tured near Rome, and confined in a prison at Richmond,
from which he escaped in February, 1864. He was killed
at Dalton, Georgia, in August, 1864.

Strein, stRin, or Strinl-us, (RICHARD,) a German
baron and antiquary, born in Austria in 1538, was libra-
rian to the Emperor of Germany. Died in 1600 or 1601.

Stremonius. See AUSTREMOINE.

Streten. See STRAETEN.

Strick van Linschoten, strik vin lins'Ko'ten,
BARON, a Dutch poet, born at Utrecht in 1769. He
was appointed in 1795 ambassador to the court of Wiir-
temberg. Died in 1819.

Strickland, (AGNES,) an English historical writer*
born in Suffolk in 1806. Among her numerous works
are " Lives of the Queens of England, from the Nor-
man Conquest," etc., (12 vols., with portraits, 1849,)
" Lives of the Queens of Scotland and English Prin-
cesses connected with the Regal Succession of Great
Britain," (6 vols. 8vo, 1850,) both written conjointly with
her sister Elizabeth, "The Pilgrims of Walsingham, or
Tales of the Middle Ages," (1835,) "Worcester Field,
or the Cavalier ; a Poem, in Four Cantos," and "Tales
and Stories from History," (1836.) She brought out in
1842 " Letters of Mary Queen of Scots, now first pub-
lished from the Originals," etc. Miss Strickland's
productions have acquired an extensive popularity both
in Great Britain and America. Died July 13, 1874.



a, e, 1, 6, u, y, long, i, e, 6, same, less prolonged; a, e, I, o, u, y, short; a, ?, i, 9, obscure; fir, fill, fat; m8t; not; good; moon:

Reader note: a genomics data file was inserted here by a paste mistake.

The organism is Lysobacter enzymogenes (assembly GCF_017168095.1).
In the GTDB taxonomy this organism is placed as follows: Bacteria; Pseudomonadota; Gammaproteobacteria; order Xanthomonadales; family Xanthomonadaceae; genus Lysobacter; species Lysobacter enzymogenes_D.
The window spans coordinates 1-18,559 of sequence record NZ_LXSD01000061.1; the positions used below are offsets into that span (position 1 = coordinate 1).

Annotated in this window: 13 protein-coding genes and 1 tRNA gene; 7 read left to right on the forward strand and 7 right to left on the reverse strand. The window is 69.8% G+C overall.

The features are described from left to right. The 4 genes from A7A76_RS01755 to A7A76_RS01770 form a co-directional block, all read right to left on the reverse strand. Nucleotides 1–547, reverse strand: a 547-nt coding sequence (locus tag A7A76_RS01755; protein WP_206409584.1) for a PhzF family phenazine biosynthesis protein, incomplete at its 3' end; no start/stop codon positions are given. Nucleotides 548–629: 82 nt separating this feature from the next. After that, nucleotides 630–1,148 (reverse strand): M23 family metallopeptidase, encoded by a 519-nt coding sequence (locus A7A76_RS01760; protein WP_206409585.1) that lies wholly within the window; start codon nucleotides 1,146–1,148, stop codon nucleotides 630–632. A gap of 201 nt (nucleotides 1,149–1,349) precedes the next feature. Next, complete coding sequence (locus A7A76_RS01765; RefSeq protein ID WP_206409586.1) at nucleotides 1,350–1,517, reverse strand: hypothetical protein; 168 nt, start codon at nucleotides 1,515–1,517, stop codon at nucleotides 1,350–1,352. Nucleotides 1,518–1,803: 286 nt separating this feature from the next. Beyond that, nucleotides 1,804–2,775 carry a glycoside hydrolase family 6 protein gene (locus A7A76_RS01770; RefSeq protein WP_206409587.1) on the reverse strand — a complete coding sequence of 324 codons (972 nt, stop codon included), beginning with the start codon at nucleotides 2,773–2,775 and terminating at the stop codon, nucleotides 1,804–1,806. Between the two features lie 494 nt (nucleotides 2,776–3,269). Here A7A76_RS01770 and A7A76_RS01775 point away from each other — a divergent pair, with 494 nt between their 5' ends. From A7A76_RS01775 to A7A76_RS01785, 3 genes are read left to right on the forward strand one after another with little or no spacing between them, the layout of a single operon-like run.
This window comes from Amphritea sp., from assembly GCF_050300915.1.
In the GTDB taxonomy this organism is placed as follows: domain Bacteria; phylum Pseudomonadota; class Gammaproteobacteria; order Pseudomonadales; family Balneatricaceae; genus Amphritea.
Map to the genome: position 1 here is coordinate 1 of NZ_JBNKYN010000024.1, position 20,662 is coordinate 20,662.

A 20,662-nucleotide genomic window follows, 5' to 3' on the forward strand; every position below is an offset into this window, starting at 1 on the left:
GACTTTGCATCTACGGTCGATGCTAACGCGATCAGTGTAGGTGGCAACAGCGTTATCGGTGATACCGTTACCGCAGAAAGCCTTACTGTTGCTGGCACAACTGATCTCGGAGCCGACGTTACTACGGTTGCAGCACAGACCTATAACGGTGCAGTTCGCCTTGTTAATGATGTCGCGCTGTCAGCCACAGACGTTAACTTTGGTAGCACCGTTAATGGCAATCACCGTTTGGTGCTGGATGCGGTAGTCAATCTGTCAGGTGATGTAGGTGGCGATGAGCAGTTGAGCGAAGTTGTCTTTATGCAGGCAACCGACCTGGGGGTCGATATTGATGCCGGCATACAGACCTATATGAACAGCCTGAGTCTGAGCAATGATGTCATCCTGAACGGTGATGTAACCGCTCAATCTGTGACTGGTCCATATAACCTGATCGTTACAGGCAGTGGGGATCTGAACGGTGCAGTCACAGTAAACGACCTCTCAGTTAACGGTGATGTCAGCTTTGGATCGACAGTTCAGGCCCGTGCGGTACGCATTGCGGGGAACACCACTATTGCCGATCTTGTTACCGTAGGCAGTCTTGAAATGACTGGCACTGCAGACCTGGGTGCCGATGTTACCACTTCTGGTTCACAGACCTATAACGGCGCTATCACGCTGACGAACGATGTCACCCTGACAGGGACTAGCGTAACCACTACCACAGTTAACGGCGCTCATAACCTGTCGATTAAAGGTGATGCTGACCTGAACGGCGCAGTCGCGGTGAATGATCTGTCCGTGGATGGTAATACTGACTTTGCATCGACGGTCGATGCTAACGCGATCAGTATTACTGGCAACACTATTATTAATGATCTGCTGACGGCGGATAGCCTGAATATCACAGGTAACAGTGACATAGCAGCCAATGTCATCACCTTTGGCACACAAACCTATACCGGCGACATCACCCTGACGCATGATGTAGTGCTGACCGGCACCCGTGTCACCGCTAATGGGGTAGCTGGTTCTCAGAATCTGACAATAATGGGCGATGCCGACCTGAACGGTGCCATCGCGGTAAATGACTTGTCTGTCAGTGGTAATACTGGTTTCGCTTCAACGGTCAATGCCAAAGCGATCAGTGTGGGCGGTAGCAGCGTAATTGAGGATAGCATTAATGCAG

STRICKLAND



2257



STRONG



Strickland, (CATHERINE PARR,) sister of the pre-
ceding, was married to Lieutenant Traill, of the twenty-
first British Fusileers. Having settled in Canada, she
published "The Canadian Crusoes, a Tale of the Rice-
Lake Plains," and " The Backwoods of America, being
Letters from the Wife of an Emigrant Officer," etc.

Strickland, (HUGH EDWIN,) an English naturalist,
born in Yorkshire in 1811. He visited Asia Minor in
1835, and published, after his return, a treatise " On the
Geology of the Thracian Bosphorus," and other similar
wcrks. He also wrote " Descriptions of New Species
of Birds from West Africa," and a volume " On the
Dodo and its Kindred, or the History and Affinities of
the Dodo, Solitaire, and other Extinct Birds," (1848.)
He was killed by a railroad-train in 1853.

Strickland, (SAMUEL,) a brother of Agnes, noticed
above, was born about 1810. He published "Twenty-
Seven Years in Canada West, or the Experience of an
Early Settler," (1853.) Died in 1867.

Strickland, (SUSANNA,) sister of Agnes Strickland,
was married to J. W. D. Moodie, of the British Fusi-
leers, and subsequently removed to Canada. She pub-



vols., 1854.) Died April 8, 1885.

Her sister, JANE MARGARET, published a work entitled
"Rome, Regal and Republican." Died June 14, 1888.

Strickland, (WILLIAM,) an eminent American ar-
chitect, borii in Philadelphia in 1787. He studied archi-
tecture under Latrobe. His first public work of any
importance was the old Masonic Hall in Chestnut
Street. This established his reputation as an architect,
and he was subsequently employed to prepare the
designs and superintend the erection of the United
States Bank, (now the Custom-House,) in Chestnut
Street, above Fourth, long regarded as the most mag-
nificent edifice in his native city. For many years he


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Online LibraryJoseph ThomasUniversal pronouncing dictionary of biography and mythology (Volume 2) → online text (page 328 of 425)